13. Do you have any suggestions for providing twists in a good story?
Keep the narrative moving; keep people guessing what's coming; and end each chapter with a cliff-hanger.
14. What makes your or any book stand out from the crowd?
Even my non-fiction books read like novels, for I am always aware I'm telling you a story. Now, if I get to educate you along the way; get to touch a part of your heart; get to enlighten you about a problem or an issue; get to inspire you—that's great. But if I try to pontificate or preach to you, I've lost you. Stories should mean something. There's a reason you're reading these books. But spoon out your real reasons as you tell the story, don't plow people down with a fire hose.
15. What are some ways in which you promote your work? I appear at libraries and book stores, I write op-ed pieces about the theme of my books, I post a lot of pictures and moments on Facebook. I've found that online blogs like this are very helpful in introducing new people to my writing, and I so appreciate it when they find me, as bloggers are truly intent on finding good books and promoting them!
16. What is the one thing you would do differently now (concerning writing or editing or publishing or illustrating) and why?
Not a thing. I could say I'd have started writing fiction earlier, since it's so much fun, but I don't think my fiction would be as good if I hadn't spent so many decades as a reporter and then investigative journalist. It's those real traits that I bring to my fiction and I think that's why people find my books interesting.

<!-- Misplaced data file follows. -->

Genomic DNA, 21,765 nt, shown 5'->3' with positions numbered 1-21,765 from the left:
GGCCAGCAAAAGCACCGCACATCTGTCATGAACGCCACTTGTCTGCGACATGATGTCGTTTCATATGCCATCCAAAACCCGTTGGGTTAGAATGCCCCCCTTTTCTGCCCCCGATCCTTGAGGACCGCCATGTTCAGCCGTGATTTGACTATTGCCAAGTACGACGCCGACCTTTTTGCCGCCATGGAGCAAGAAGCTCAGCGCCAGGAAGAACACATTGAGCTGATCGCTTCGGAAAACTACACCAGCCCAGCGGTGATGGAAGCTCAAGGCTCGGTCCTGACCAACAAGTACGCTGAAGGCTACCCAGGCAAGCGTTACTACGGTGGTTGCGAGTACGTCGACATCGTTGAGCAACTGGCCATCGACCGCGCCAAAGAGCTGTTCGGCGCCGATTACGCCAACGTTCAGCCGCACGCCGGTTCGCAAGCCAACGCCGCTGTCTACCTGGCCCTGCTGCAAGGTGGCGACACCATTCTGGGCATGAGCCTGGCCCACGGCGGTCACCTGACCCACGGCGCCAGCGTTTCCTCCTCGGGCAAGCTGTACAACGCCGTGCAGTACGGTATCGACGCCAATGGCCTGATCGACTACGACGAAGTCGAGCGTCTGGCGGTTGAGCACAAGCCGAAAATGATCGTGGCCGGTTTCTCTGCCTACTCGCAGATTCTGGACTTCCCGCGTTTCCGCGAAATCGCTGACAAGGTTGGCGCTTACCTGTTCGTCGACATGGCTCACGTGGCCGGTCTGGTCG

17. What saying or mantra do you live by?
Get as close to the truth as you can. That was my mantra as a journalist and remains on the top of my list now that I'm writing fiction. My next book is about an emerging social problem that is plaguing the nation and to research it, I put myself in the middle of that issue with experts and street-wise folks to “experience” what was happening. I'm hoping that will make the book very real and very honest.
I want to add this. Writing is a singular activity. Even if you're doing it journalistically, after all the interviews and the fact gathering, it's you and the keyboard. So do yourself a favor and realize you're not going to write this book quickly or in the next few days. It's going to take some time. But you can't JUST write the book—you've got to live, too. So most writers make sure they devote part of each day to fun, family and frolic. Maybe a martini or two. Give yourself a specific time of day when you're devoted to writing—mine is 5 a.m. until late morning—and then knock off for the rest of the day to do life. You'll find your mind is still working through issues in your writing—like a computer on “search”--and you'll rejoin your writing the next day with fresh ideas.
Thank you, David, for giving me this opportunity!! Jana